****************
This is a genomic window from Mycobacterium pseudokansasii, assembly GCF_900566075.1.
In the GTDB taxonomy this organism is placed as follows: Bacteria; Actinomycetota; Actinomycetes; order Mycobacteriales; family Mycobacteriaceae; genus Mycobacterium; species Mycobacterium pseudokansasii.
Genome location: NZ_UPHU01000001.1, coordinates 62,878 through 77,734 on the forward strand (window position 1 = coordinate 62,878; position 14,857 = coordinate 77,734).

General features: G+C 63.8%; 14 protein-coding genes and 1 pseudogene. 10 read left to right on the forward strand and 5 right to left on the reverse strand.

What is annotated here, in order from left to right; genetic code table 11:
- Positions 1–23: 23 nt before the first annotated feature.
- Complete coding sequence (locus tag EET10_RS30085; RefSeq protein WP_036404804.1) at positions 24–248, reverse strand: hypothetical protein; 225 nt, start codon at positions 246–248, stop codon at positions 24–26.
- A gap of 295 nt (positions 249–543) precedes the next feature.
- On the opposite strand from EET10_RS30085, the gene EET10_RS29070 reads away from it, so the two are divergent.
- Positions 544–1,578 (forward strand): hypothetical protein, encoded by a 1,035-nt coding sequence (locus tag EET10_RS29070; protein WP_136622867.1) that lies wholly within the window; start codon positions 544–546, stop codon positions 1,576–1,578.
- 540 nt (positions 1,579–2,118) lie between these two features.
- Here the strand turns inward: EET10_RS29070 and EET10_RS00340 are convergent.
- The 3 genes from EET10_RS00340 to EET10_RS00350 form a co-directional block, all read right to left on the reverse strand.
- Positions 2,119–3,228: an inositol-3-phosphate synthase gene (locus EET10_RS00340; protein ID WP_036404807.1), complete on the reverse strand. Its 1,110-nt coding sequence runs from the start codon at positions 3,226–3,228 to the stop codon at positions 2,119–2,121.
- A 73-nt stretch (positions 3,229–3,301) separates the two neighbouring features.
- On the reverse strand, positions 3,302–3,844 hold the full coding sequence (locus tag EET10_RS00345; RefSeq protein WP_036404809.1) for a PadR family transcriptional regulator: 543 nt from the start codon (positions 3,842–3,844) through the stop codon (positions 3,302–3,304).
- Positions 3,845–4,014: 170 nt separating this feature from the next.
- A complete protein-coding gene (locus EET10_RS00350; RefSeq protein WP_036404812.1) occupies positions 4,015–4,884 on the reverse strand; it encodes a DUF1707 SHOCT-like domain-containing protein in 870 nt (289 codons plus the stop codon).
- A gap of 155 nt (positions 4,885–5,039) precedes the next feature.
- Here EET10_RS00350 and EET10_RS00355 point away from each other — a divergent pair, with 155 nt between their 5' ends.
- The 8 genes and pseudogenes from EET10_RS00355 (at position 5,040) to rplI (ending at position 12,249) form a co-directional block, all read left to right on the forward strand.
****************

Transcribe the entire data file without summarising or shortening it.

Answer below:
This is a genomic window from Mycobacterium pseudokansasii, assembly GCF_900566075.1.
In the GTDB taxonomy this organism is placed as follows: Bacteria; Actinomycetota; Actinomycetes; order Mycobacteriales; family Mycobacteriaceae; genus Mycobacterium; species Mycobacterium pseudokansasii.
Genome location: NZ_UPHU01000001.1, coordinates 62,878 through 77,734 on the forward strand (window position 1 = coordinate 62,878; position 14,857 = coordinate 77,734).

General features: G+C 63.8%; 14 protein-coding genes and 1 pseudogene. 10 read left to right on the forward strand and 5 right to left on the reverse strand.

What is annotated here, in order from left to right; genetic code table 11:
- Positions 1–23: 23 nt before the first annotated feature.
- Complete coding sequence (locus tag EET10_RS30085; RefSeq protein WP_036404804.1) at positions 24–248, reverse strand: hypothetical protein; 225 nt, start codon at positions 246–248, stop codon at positions 24–26.
- A gap of 295 nt (positions 249–543) precedes the next feature.
- On the opposite strand from EET10_RS30085, the gene EET10_RS29070 reads away from it, so the two are divergent.
- Positions 544–1,578 (forward strand): hypothetical protein, encoded by a 1,035-nt coding sequence (locus tag EET10_RS29070; protein WP_136622867.1) that lies wholly within the window; start codon positions 544–546, stop codon positions 1,576–1,578.
- 540 nt (positions 1,579–2,118) lie between these two features.
- Here the strand turns inward: EET10_RS29070 and EET10_RS00340 are convergent.
- The 3 genes from EET10_RS00340 to EET10_RS00350 form a co-directional block, all read right to left on the reverse strand.
- Positions 2,119–3,228: an inositol-3-phosphate synthase gene (locus EET10_RS00340; protein ID WP_036404807.1), complete on the reverse strand. Its 1,110-nt coding sequence runs from the start codon at positions 3,226–3,228 to the stop codon at positions 2,119–2,121.
- A 73-nt stretch (positions 3,229–3,301) separates the two neighbouring features.
- On the reverse strand, positions 3,302–3,844 hold the full coding sequence (locus tag EET10_RS00345; RefSeq protein WP_036404809.1) for a PadR family transcriptional regulator: 543 nt from the start codon (positions 3,842–3,844) through the stop codon (positions 3,302–3,304).
- Positions 3,845–4,014: 170 nt separating this feature from the next.
- A complete protein-coding gene (locus EET10_RS00350; RefSeq protein WP_036404812.1) occupies positions 4,015–4,884 on the reverse strand; it encodes a DUF1707 SHOCT-like domain-containing protein in 870 nt (289 codons plus the stop codon).
- A gap of 155 nt (positions 4,885–5,039) precedes the next feature.
- Here EET10_RS00350 and EET10_RS00355 point away from each other — a divergent pair, with 155 nt between their 5' ends.
- The 8 genes and pseudogenes from EET10_RS00355 (at position 5,040) to rplI (ending at position 12,249) form a co-directional block, all read left to right on the forward strand.